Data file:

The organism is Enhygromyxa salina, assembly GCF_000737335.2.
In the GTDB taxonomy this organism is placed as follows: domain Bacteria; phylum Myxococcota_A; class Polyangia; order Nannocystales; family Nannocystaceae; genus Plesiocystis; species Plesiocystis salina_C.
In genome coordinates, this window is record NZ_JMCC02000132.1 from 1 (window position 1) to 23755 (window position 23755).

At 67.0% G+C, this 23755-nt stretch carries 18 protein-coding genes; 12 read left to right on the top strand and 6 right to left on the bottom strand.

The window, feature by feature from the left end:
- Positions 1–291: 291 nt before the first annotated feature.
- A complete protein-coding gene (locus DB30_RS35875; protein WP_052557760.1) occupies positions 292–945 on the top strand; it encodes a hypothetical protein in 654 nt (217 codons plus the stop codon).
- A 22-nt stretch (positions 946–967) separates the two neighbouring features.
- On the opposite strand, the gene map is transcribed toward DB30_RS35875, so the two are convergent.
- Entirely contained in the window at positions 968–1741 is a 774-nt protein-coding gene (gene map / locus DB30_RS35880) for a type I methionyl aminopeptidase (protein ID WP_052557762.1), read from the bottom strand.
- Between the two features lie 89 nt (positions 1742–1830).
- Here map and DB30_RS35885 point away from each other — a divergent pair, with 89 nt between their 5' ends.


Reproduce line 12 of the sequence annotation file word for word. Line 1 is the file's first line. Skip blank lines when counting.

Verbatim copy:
- Here map and DB30_RS35885 point away from each other — a divergent pair, with 89 nt between their 5' ends.